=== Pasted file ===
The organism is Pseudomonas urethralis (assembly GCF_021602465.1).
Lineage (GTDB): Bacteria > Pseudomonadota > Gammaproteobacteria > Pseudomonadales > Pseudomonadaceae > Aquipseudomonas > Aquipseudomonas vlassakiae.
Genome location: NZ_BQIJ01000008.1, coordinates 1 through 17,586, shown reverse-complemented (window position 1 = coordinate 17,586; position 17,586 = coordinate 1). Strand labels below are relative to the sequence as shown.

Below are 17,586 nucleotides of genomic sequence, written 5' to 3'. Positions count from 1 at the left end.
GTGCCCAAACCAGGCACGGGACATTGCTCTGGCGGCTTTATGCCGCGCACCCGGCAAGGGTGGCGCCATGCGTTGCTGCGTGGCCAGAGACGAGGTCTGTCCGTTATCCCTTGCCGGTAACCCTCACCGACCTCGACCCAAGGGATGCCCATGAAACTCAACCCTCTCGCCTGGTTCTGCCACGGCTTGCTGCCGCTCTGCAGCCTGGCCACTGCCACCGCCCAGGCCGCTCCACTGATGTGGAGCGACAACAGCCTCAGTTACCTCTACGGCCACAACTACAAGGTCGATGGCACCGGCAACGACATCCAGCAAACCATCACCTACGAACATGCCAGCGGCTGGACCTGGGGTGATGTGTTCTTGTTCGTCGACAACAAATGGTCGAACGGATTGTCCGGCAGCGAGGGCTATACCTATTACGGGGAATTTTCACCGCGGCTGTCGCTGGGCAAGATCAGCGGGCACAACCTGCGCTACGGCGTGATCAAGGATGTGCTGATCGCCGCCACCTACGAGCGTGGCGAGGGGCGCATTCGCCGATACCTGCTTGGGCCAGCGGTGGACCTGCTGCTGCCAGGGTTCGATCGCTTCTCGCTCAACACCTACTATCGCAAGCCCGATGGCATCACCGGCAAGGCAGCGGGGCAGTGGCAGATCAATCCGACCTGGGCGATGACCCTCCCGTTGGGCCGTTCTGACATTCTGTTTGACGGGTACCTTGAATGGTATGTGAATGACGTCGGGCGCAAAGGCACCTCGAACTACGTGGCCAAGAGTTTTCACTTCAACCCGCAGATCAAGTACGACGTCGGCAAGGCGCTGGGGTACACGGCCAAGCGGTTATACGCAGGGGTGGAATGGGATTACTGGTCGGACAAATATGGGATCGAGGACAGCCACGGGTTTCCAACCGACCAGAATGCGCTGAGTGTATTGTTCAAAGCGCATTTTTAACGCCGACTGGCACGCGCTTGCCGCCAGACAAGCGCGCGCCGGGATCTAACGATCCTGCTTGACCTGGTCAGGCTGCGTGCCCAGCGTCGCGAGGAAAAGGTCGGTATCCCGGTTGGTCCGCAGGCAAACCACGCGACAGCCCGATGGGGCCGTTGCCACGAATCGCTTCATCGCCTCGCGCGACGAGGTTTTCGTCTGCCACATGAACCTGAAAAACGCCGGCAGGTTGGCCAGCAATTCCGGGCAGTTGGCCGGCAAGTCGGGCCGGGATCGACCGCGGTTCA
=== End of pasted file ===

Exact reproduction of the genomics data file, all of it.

The organism is Pseudomonas urethralis (assembly GCF_021602465.1).
Lineage (GTDB): Bacteria > Pseudomonadota > Gammaproteobacteria > Pseudomonadales > Pseudomonadaceae > Aquipseudomonas > Aquipseudomonas vlassakiae.
Genome location: NZ_BQIJ01000008.1, coordinates 1 through 17,586, shown reverse-complemented (window position 1 = coordinate 17,586; position 17,586 = coordinate 1). Strand labels below are relative to the sequence as shown.

Below are 17,586 nucleotides of genomic sequence, written 5' to 3'. Positions count from 1 at the left end.
GTGCCCAAACCAGGCACGGGACATTGCTCTGGCGGCTTTATGCCGCGCACCCGGCAAGGGTGGCGCCATGCGTTGCTGCGTGGCCAGAGACGAGGTCTGTCCGTTATCCCTTGCCGGTAACCCTCACCGACCTCGACCCAAGGGATGCCCATGAAACTCAACCCTCTCGCCTGGTTCTGCCACGGCTTGCTGCCGCTCTGCAGCCTGGCCACTGCCACCGCCCAGGCCGCTCCACTGATGTGGAGCGACAACAGCCTCAGTTACCTCTACGGCCACAACTACAAGGTCGATGGCACCGGCAACGACATCCAGCAAACCATCACCTACGAACATGCCAGCGGCTGGACCTGGGGTGATGTGTTCTTGTTCGTCGACAACAAATGGTCGAACGGATTGTCCGGCAGCGAGGGCTATACCTATTACGGGGAATTTTCACCGCGGCTGTCGCTGGGCAAGATCAGCGGGCACAACCTGCGCTACGGCGTGATCAAGGATGTGCTGATCGCCGCCACCTACGAGCGTGGCGAGGGGCGCATTCGCCGATACCTGCTTGGGCCAGCGGTGGACCTGCTGCTGCCAGGGTTCGATCGCTTCTCGCTCAACACCTACTATCGCAAGCCCGATGGCATCACCGGCAAGGCAGCGGGGCAGTGGCAGATCAATCCGACCTGGGCGATGACCCTCCCGTTGGGCCGTTCTGACATTCTGTTTGACGGGTACCTTGAATGGTATGTGAATGACGTCGGGCGCAAAGGCACCTCGAACTACGTGGCCAAGAGTTTTCACTTCAACCCGCAGATCAAGTACGACGTCGGCAAGGCGCTGGGGTACACGGCCAAGCGGTTATACGCAGGGGTGGAATGGGATTACTGGTCGGACAAATATGGGATCGAGGACAGCCACGGGTTTCCAACCGACCAGAATGCGCTGAGTGTATTGTTCAAAGCGCATTTTTAACGCCGACTGGCACGCGCTTGCCGCCAGACAAGCGCGCGCCGGGATCTAACGATCCTGCTTGACCTGGTCAGGCTGCGTGCCCAGCGTCGCGAGGAAAAGGTCGGTATCCCGGTTGGTCCGCAGGCAAACCACGCGACAGCCCGATGGGGCCGTTGCCACGAATCGCTTCATCGCCTCGCGCGACGAGGTTTTCGTCTGCCACATGAACCTGAAAAACGCCGGCAGGTTGGCCAGCAATTCCGGGCAGTTGGCCGGCAAGTCGGGCCGGGATCGACCGCGGTTCA